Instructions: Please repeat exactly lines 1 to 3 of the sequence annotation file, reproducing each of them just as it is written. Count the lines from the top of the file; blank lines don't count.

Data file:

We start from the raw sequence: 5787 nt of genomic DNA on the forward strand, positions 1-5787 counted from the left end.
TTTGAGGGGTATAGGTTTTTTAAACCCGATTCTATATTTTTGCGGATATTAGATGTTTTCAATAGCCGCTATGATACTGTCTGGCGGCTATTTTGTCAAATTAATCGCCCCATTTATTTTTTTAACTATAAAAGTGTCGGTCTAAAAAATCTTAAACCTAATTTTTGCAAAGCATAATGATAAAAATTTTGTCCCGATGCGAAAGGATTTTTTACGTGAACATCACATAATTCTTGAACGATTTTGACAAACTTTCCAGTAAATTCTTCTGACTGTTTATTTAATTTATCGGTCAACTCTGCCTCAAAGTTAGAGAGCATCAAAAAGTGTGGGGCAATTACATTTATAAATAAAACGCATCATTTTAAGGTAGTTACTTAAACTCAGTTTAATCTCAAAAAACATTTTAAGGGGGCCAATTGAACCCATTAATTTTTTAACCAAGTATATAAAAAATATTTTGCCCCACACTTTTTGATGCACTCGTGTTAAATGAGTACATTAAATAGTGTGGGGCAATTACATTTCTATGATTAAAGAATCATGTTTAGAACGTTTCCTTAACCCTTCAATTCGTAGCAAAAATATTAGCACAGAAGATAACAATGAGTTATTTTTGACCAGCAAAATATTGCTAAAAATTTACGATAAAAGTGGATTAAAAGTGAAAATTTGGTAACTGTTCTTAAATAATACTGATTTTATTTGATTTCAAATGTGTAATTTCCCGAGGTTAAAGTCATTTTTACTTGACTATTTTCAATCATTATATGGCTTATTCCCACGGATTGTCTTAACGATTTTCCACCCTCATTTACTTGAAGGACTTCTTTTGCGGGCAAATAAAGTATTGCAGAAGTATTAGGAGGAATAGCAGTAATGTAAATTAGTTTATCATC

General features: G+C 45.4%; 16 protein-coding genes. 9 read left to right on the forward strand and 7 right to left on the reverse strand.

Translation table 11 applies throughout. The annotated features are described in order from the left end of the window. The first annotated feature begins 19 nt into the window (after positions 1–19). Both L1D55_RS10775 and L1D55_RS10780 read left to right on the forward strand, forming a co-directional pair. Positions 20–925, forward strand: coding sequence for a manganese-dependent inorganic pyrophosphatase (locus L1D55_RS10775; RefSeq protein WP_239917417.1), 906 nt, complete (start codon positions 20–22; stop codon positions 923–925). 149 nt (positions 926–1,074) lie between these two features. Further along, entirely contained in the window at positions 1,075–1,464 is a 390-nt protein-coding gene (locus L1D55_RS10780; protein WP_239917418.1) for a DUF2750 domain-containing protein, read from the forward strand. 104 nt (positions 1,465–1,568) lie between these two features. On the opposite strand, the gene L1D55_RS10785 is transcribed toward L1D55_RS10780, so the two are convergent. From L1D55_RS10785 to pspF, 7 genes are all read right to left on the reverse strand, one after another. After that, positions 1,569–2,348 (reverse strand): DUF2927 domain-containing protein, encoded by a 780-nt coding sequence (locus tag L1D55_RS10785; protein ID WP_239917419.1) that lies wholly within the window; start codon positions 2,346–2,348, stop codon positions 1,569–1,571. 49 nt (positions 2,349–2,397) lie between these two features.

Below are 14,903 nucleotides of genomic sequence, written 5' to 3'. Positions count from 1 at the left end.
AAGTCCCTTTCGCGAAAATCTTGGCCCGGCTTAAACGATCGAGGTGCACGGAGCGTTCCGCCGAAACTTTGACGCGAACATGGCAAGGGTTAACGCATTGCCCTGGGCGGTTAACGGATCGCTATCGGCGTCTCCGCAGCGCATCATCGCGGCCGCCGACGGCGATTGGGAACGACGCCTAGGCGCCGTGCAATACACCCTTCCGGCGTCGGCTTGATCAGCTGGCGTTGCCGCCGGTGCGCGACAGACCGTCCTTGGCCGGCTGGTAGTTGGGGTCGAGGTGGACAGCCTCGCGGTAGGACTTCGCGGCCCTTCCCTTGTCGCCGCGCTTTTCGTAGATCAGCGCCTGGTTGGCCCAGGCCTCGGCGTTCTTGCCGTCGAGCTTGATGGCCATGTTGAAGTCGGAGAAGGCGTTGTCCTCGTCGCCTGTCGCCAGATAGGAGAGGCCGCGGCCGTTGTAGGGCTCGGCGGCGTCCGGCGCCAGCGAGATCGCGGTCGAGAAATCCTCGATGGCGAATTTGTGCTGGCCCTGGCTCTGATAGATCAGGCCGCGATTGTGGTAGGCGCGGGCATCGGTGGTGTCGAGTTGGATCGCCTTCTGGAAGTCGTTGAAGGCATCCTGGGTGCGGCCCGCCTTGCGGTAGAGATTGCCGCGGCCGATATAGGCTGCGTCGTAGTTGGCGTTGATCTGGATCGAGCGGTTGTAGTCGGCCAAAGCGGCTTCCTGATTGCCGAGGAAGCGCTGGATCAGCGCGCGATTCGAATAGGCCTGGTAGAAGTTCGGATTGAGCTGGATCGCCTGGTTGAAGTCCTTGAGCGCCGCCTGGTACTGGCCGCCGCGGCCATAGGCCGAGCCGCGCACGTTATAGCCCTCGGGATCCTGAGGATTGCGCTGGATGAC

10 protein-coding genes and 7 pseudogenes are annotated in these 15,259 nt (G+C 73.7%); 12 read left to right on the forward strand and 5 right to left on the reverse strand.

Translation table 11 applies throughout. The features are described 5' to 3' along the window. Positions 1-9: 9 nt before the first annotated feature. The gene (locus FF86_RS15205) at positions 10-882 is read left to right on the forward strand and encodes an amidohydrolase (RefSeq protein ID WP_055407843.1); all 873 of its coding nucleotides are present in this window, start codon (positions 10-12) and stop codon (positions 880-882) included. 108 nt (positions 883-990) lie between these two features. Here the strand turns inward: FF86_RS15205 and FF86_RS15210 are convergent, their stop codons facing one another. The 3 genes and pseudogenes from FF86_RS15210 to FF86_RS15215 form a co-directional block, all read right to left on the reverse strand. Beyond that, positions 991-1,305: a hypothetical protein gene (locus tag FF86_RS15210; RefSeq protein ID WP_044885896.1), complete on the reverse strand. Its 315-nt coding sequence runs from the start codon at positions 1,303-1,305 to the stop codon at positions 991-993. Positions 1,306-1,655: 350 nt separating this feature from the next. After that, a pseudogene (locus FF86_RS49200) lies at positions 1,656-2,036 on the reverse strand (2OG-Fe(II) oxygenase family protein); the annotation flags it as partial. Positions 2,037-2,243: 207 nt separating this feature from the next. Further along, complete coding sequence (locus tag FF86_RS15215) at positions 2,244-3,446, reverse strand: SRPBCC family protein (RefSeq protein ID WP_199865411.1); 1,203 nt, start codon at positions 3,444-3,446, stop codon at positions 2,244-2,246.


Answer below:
We start from the raw sequence: 5787 nt of genomic DNA on the forward strand, positions 1-5787 counted from the left end.
TTTGAGGGGTATAGGTTTTTTAAACCCGATTCTATATTTTTGCGGATATTAGATGTTTTCAATAGCCGCTATGATACTGTCTGGCGGCTATTTTGTCAAATTAATCGCCCCATTTATTTTTTTAACTATAAAAGTGTCGGTCTAAAAAATCTTAAACCTAATTTTTGCAAAGCATAATGATAAAAATTTTGTCCCGATGCGAAAGGATTTTTTACGTGAACATCACATAATTCTTGAACGATTTTGACAAACTTTCCAGTAAATTCTTCTGACTGTTTATTTAATTTATCGGTCAACTCTGCCTCAAAGTTAGAGAGCATCAAAAAGTGTGGGGCAATTACATTTATAAATAAAACGCATCATTTTAAGGTAGTTACTTAAACTCAGTTTAATCTCAAAAAACATTTTAAGGGGGCCAATTGAACCCATTAATTTTTTAACCAAGTATATAAAAAATATTTTGCCCCACACTTTTTGATGCACTCGTGTTAAATGAGTACATTAAATAGTGTGGGGCAATTACATTTCTATGATTAAAGAATCATGTTTAGAACGTTTCCTTAACCCTTCAATTCGTAGCAAAAATATTAGCACAGAAGATAACAATGAGTTATTTTTGACCAGCAAAATATTGCTAAAAATTTACGATAAAAGTGGATTAAAAGTGAAAATTTGGTAACTGTTCTTAAATAATACTGATTTTATTTGATTTCAAATGTGTAATTTCCCGAGGTTAAAGTCATTTTTACTTGACTATTTTCAATCATTATATGGCTTATTCCCACGGATTGTCTTAACGATTTTCCACCCTCATTTACTTGAAGGACTTCTTTTGCGGGCAAATAAAGTATTGCAGAAGTATTAGGAGGAATAGCAGTAATGTAAATTAGTTTATCATC

General features: G+C 45.4%; 16 protein-coding genes. 9 read left to right on the forward strand and 7 right to left on the reverse strand.